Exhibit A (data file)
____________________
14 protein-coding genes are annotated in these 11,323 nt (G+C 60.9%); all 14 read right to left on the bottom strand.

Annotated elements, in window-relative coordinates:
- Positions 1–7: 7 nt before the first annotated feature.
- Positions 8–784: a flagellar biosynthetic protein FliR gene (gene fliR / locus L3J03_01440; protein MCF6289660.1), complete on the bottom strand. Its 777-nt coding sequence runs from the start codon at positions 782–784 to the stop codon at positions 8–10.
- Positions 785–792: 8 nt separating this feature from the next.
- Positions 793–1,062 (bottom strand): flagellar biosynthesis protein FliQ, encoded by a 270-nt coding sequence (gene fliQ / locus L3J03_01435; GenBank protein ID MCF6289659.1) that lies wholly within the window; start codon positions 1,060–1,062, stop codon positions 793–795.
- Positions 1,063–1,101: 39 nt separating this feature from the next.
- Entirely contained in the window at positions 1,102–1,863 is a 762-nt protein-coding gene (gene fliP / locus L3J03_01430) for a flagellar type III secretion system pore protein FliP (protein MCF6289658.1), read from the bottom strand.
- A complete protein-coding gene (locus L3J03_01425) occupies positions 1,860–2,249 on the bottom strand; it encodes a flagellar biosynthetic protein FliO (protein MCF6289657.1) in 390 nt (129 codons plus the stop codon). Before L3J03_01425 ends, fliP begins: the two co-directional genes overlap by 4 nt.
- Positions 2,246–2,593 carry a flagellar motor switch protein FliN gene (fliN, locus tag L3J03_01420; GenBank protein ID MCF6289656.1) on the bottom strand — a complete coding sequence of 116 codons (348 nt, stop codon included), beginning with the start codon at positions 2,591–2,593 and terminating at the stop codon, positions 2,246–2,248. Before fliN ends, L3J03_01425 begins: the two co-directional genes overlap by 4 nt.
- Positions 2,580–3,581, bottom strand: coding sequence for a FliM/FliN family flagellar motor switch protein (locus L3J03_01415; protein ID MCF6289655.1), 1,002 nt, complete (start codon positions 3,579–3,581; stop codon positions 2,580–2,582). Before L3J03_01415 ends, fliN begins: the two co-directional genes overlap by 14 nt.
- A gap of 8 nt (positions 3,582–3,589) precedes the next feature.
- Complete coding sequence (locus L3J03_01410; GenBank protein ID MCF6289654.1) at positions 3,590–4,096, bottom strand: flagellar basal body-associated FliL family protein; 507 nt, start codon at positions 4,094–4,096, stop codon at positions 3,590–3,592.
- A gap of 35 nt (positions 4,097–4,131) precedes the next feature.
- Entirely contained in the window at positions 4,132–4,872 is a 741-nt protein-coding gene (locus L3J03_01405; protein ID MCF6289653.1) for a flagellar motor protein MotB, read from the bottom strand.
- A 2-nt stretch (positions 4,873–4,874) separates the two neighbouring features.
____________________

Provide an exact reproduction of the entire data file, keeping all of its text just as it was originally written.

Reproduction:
14 protein-coding genes are annotated in these 11,323 nt (G+C 60.9%); all 14 read right to left on the bottom strand.

Annotated elements, in window-relative coordinates:
- Positions 1–7: 7 nt before the first annotated feature.
- Positions 8–784: a flagellar biosynthetic protein FliR gene (gene fliR / locus L3J03_01440; protein MCF6289660.1), complete on the bottom strand. Its 777-nt coding sequence runs from the start codon at positions 782–784 to the stop codon at positions 8–10.
- Positions 785–792: 8 nt separating this feature from the next.
- Positions 793–1,062 (bottom strand): flagellar biosynthesis protein FliQ, encoded by a 270-nt coding sequence (gene fliQ / locus L3J03_01435; GenBank protein ID MCF6289659.1) that lies wholly within the window; start codon positions 1,060–1,062, stop codon positions 793–795.
- Positions 1,063–1,101: 39 nt separating this feature from the next.
- Entirely contained in the window at positions 1,102–1,863 is a 762-nt protein-coding gene (gene fliP / locus L3J03_01430) for a flagellar type III secretion system pore protein FliP (protein MCF6289658.1), read from the bottom strand.
- A complete protein-coding gene (locus L3J03_01425) occupies positions 1,860–2,249 on the bottom strand; it encodes a flagellar biosynthetic protein FliO (protein MCF6289657.1) in 390 nt (129 codons plus the stop codon). Before L3J03_01425 ends, fliP begins: the two co-directional genes overlap by 4 nt.
- Positions 2,246–2,593 carry a flagellar motor switch protein FliN gene (fliN, locus tag L3J03_01420; GenBank protein ID MCF6289656.1) on the bottom strand — a complete coding sequence of 116 codons (348 nt, stop codon included), beginning with the start codon at positions 2,591–2,593 and terminating at the stop codon, positions 2,246–2,248. Before fliN ends, L3J03_01425 begins: the two co-directional genes overlap by 4 nt.
- Positions 2,580–3,581, bottom strand: coding sequence for a FliM/FliN family flagellar motor switch protein (locus L3J03_01415; protein ID MCF6289655.1), 1,002 nt, complete (start codon positions 3,579–3,581; stop codon positions 2,580–2,582). Before L3J03_01415 ends, fliN begins: the two co-directional genes overlap by 14 nt.
- A gap of 8 nt (positions 3,582–3,589) precedes the next feature.
- Complete coding sequence (locus L3J03_01410; GenBank protein ID MCF6289654.1) at positions 3,590–4,096, bottom strand: flagellar basal body-associated FliL family protein; 507 nt, start codon at positions 4,094–4,096, stop codon at positions 3,590–3,592.
- A gap of 35 nt (positions 4,097–4,131) precedes the next feature.
- Entirely contained in the window at positions 4,132–4,872 is a 741-nt protein-coding gene (locus L3J03_01405; protein ID MCF6289653.1) for a flagellar motor protein MotB, read from the bottom strand.
- A 2-nt stretch (positions 4,873–4,874) separates the two neighbouring features.